Signature Projects

The Tacony CDC has promoted, supported, and participated in the planning process of several initiatives that positively impact the neighborhood. These projects, and others sure to follow, continue to improve the economic vitality, environmental health, and quality of life in Tacony.

Tacony Library & Arts Building (LAB) - 6918 Torresdale Avenue

Tacony LAB art display

The Tacony LAB is a joint project of the Free Library of Philadelphia and the Mural Arts Program. Made possible by Councilman Bobby Henon’s support and fundraising efforts, the LAB will serve as studio space for two artists in residence and as a temporary library annex while the Tacony Library undergoes a two-year renovation (learn more about the planned improvements).

The LAB space will allow residents continued access to computers, wireless internet, circulation materials, and a place to study during the neighborhood branc’s closure. At the same time, it will provide a space for the artists to collaborate with community members in their design and implementation of public art works. It is the City’s first attempt to provide continued library services in a neighborhood facing the temporary closure of their local branch. It will also infuse the neighborhood with more artwork than it has ever seen, including the resident artists’ first two projects: the city’s first fresco mural and a parklet on Torresdale Avenue, intended to serve as the LAB’s outdoor living room.

The Tacony CDC provided support for the renovation of the double storefront’s renovation. Improvements made to the building include a new awning, large picture windows, and attractive security grates. We are also partnering with the Tacony branch’s staff to establish a business resource center in the newly renovated location -- stay tuned for more details!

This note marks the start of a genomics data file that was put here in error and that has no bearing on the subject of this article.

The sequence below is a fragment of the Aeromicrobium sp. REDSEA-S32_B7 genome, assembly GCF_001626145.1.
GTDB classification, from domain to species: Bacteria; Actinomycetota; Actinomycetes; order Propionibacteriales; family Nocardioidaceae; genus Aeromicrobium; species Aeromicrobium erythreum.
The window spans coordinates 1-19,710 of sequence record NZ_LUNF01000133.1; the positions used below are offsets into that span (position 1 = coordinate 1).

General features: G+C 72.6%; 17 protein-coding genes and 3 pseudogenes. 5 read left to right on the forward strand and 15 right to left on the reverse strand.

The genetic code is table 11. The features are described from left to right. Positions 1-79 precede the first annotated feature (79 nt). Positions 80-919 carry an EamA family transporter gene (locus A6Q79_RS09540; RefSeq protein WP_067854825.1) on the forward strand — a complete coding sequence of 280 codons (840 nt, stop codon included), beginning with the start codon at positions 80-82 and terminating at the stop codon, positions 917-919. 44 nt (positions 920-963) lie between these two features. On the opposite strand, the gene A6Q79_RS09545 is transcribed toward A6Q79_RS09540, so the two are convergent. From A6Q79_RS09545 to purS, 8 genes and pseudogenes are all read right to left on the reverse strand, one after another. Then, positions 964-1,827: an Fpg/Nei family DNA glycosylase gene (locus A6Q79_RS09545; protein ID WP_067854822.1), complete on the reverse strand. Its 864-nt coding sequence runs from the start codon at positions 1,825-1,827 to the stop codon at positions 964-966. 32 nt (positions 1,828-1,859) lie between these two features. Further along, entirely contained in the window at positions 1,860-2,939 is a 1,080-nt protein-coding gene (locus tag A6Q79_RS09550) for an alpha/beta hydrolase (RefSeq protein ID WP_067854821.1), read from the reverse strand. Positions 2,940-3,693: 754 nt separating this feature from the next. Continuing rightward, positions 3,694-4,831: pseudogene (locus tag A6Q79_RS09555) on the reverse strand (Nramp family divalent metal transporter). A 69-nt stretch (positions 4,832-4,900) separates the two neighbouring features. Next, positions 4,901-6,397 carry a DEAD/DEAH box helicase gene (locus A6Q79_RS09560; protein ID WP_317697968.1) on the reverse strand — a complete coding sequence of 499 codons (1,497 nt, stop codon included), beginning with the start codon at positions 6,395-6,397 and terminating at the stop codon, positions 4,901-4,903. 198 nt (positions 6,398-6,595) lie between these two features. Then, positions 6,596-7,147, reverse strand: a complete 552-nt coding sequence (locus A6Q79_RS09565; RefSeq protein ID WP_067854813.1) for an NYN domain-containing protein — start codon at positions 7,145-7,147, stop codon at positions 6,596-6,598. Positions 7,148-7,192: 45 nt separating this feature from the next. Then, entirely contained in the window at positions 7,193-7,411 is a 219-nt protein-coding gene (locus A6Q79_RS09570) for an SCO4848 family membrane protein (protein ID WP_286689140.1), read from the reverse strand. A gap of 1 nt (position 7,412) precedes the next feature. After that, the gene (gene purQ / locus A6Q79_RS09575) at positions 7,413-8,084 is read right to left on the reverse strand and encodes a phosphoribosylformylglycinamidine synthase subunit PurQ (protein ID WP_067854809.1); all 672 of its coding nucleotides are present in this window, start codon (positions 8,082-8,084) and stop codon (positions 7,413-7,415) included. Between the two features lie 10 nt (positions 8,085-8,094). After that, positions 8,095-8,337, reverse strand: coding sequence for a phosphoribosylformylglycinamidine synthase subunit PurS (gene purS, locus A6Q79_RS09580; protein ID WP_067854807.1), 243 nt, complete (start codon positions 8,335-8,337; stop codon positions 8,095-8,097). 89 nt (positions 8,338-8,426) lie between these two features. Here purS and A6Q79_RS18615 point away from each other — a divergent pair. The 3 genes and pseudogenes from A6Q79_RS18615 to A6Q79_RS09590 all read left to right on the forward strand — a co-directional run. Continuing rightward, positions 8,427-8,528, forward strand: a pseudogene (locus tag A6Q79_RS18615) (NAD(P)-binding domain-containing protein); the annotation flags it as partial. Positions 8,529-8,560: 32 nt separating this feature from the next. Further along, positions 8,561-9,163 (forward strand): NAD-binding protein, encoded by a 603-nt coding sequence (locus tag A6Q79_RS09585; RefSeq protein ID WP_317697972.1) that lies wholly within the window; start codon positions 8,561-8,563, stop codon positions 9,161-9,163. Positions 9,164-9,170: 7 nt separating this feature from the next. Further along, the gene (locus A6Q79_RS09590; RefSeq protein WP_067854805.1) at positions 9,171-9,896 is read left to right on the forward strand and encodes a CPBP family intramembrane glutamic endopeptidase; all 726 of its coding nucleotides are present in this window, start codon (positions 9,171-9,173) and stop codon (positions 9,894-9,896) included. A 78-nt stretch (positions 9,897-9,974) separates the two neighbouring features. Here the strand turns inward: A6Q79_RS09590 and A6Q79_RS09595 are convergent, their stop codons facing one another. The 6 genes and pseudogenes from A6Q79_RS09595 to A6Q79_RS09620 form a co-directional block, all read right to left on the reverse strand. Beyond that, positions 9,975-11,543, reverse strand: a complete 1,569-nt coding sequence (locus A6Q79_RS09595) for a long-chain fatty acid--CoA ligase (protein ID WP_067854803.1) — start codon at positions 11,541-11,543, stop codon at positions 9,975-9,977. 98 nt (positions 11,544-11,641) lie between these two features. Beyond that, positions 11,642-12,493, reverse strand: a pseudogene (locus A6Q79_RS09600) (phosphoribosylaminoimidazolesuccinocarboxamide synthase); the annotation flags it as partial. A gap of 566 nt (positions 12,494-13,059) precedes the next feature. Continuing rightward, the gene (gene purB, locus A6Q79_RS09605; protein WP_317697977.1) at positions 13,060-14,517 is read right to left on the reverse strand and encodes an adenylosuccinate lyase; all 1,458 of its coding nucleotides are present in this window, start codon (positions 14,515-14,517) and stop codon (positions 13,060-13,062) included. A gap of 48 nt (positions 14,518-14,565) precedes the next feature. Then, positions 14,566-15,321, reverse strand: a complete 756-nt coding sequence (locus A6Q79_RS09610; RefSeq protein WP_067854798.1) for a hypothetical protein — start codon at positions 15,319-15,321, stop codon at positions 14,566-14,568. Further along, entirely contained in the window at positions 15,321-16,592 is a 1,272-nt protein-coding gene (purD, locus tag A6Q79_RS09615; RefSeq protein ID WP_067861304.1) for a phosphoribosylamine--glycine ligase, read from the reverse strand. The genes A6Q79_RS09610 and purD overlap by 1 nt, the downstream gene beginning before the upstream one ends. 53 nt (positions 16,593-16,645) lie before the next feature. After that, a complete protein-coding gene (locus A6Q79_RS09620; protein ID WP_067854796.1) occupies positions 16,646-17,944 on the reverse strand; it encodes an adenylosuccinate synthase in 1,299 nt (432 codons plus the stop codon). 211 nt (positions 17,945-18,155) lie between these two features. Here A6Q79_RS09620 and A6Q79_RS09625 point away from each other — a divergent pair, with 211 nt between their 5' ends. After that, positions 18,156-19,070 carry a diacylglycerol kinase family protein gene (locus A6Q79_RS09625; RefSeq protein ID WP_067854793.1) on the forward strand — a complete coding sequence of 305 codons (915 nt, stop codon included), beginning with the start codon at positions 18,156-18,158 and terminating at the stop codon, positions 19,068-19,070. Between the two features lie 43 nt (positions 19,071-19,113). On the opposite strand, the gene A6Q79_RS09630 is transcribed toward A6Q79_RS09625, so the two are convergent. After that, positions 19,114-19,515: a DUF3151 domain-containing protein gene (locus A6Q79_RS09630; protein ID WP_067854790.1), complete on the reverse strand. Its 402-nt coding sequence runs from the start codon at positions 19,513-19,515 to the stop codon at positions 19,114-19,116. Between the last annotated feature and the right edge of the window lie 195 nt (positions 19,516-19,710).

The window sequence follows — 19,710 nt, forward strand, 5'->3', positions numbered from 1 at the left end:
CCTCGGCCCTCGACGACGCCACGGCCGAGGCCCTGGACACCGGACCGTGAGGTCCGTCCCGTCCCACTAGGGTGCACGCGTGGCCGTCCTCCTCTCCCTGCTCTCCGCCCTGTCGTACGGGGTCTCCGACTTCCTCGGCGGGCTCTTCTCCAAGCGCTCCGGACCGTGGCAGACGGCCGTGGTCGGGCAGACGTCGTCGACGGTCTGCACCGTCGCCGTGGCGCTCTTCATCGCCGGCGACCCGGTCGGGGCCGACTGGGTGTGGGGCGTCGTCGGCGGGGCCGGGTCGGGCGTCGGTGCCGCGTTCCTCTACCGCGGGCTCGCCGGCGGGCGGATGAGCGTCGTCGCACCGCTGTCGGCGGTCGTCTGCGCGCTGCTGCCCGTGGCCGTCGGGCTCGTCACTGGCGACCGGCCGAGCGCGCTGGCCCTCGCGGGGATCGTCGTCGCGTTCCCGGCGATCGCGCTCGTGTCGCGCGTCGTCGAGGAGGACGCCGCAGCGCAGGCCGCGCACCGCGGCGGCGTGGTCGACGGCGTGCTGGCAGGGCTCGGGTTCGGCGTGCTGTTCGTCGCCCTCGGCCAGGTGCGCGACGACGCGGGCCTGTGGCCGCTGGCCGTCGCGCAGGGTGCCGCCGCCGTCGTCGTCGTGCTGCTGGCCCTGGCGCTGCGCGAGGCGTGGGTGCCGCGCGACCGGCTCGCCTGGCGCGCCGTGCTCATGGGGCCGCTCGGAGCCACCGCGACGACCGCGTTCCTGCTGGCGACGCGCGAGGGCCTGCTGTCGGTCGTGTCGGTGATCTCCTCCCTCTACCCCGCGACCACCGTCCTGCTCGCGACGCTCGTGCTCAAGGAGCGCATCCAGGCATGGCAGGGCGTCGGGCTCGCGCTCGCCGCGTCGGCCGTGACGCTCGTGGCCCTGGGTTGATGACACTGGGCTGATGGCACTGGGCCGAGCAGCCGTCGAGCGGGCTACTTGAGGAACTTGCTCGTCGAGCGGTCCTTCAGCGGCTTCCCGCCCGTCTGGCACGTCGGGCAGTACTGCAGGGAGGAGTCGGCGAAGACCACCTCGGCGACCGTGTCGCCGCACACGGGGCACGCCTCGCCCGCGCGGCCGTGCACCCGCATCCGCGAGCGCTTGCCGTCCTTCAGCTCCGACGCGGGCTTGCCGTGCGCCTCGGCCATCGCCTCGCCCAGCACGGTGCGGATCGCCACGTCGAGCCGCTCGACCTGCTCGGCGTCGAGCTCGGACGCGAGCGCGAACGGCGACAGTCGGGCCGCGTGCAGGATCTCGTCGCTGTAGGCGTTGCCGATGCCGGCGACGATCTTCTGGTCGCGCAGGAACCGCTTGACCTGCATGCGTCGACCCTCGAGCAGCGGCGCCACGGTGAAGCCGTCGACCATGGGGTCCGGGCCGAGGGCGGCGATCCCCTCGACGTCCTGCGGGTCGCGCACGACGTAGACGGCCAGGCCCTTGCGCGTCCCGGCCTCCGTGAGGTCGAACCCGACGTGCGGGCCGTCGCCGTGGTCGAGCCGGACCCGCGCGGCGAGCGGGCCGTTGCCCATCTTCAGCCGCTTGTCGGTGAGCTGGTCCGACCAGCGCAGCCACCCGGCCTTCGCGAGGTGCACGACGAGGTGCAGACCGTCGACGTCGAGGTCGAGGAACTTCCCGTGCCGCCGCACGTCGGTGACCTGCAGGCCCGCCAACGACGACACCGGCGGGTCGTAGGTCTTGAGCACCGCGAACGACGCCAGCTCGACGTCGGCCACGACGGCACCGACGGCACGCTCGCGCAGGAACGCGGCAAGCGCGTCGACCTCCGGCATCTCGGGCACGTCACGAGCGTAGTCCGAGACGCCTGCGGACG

Although the Tacony branch should re-open in the spring of 2018, the LAB is projected to keep its doors open for at least three years. Stay up to date on events, programs, and opportunities for collaborating with the artists in residence by liking their facebook page:

The Tacony LAB is a partnership between the Office of Councilman Bobby Henon, the Free Library of Philadelphia, and the City of Philadelphia Mural Arts Program, with additional support from the Tacony CDC. The above article has been adapted by materials provided by the Mural Arts Program.

Getting To Tacony - an easy commute

21st Libraries Initiative: Free Library of Philadelphia, Tacony Branch renovation and expansion

The Tacony LAB would not be happening if not for the dramatic renovations in progress at the Tacony branch of the Free Library system. The original library, constructed in 1906 with a grant from Andrew Carnegie’s philanthropic fund, has undergone several renovations over the decades. This two-year project, however, will be bolder. In addition to interior and exterior renovation work, a large addition to the rear of the original building will expand the types of programming that the library can incorporate. New features will include an informal “living room” space for socializing and special activities; designated areas for children, teenagers, and even toddlers in Pre-K; and one of the Free Library system’s first small business resource centers, for which the Tacony CDC will be a valuable partner. The Tacony branch closed for renovations in May 2016 and is scheduled to reopen in Spring of 2018.